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14 ways one type of exercise is the closest thing to a miracle drug we have

Business Insider Logo By Erin Brodwin of Business Insider | Slide 3 of 15:  For a small  study published at the beginning of March in the journal Aging Cell, researchers looked at 125 amateur male and female cyclists aged 55 to 79. They compared those individuals with 75 people of a similar age who rarely or never exercised.  The cyclists were found to have more muscle mass and strength, and lower levels of body fat and cholesterol than the sedentary adults. The athletic adults also appeared to have healthier and younger-looking immune systems, at least when it came to a key organ called the thymus. The thymus is responsible for  generating key immune cells called T cells. In healthy people, it begins to shrink starting around age 20, and T cell production also starts to drop off around that time. The study found that the thymus glands of the older cyclists looked like they belonged to younger people - their bodies were producing just as many T cells as would be expected from the thymus of a young person. "We now have strong evidence that encouraging people to commit to regular exercise throughout their lives is a viable solution to the problem that we are living longer but not healthier,"  Janet Lord, the director of the Institute of Inflammation and Aging at the UK's University of Birmingham, said in a statement.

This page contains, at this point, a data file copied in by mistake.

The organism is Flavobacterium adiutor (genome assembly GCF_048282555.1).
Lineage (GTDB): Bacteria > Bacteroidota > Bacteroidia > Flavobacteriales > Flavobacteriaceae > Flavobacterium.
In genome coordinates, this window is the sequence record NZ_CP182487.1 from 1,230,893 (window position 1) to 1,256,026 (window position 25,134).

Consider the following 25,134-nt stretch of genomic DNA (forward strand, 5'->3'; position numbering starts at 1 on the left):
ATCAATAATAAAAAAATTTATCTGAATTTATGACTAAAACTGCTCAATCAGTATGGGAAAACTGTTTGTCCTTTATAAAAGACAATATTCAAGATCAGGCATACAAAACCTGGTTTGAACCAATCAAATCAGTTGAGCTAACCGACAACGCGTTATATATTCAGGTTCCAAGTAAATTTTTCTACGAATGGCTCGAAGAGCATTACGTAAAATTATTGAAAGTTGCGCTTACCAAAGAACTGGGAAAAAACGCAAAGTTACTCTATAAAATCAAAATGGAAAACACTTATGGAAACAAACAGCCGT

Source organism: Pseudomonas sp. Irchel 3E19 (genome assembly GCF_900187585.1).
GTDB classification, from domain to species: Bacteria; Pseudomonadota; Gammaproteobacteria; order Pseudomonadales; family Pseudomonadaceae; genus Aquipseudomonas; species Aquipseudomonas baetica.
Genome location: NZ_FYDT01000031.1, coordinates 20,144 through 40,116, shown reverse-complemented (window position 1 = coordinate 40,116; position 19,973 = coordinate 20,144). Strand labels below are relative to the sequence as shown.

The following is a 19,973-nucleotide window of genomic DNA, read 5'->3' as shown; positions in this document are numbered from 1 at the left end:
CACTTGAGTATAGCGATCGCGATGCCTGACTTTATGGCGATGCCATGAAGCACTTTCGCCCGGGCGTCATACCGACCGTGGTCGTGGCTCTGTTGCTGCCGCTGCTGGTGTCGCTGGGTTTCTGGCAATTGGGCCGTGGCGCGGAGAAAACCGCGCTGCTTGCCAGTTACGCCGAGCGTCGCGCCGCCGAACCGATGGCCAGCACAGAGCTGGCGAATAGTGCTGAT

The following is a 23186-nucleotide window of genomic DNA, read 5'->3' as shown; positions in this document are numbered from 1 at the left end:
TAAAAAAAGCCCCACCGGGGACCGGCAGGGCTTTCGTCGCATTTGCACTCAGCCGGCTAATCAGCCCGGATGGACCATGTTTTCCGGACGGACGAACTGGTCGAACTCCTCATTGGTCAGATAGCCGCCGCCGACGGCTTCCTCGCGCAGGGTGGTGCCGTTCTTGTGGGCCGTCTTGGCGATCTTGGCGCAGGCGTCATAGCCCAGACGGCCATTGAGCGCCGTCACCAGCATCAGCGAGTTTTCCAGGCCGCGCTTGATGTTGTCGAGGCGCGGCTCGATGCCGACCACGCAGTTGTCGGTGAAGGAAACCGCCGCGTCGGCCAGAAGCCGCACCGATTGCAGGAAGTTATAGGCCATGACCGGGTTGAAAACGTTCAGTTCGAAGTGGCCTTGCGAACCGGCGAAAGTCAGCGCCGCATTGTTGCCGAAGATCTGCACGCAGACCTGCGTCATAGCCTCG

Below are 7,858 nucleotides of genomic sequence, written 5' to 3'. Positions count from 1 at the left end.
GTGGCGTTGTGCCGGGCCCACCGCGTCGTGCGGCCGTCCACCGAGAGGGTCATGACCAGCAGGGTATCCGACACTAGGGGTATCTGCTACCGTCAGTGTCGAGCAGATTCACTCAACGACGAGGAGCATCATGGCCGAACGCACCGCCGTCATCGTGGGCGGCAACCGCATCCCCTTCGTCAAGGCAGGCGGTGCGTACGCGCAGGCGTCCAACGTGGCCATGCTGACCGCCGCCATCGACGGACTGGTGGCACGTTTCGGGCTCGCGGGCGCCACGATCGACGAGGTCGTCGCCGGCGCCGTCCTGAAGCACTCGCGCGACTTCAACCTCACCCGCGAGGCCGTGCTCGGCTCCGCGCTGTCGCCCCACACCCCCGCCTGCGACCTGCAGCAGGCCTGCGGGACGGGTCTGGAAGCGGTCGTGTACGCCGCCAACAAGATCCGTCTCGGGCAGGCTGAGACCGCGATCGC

Workouts may protect your immune system from some age-related decline as well.

For a small study published at the beginning of March in the journal Aging Cell, researchers looked at 125 amateur male and female cyclists aged 55 to 79. They compared those individuals with 75 people of a similar age who rarely or never exercised.

The cyclists were found to have more muscle mass and strength, and lower levels of body fat and cholesterol than the sedentary adults. The athletic adults also appeared to have healthier and younger-looking immune systems, at least when it came to a key organ called the thymus.

The thymus is responsible for generating key immune cells called T cells. In healthy people, it begins to shrink starting around age 20, and T cell production also starts to drop off around that time.

The study found that the thymus glands of the older cyclists looked like they belonged to younger people - their bodies were producing just as many T cells as would be expected from the thymus of a young person.

"We now have strong evidence that encouraging people to commit to regular exercise throughout their lives is a viable solution to the problem that we are living longer but not healthier," Janet Lord, the director of the Institute of Inflammation and Aging at the UK's University of Birmingham, said in a statement.

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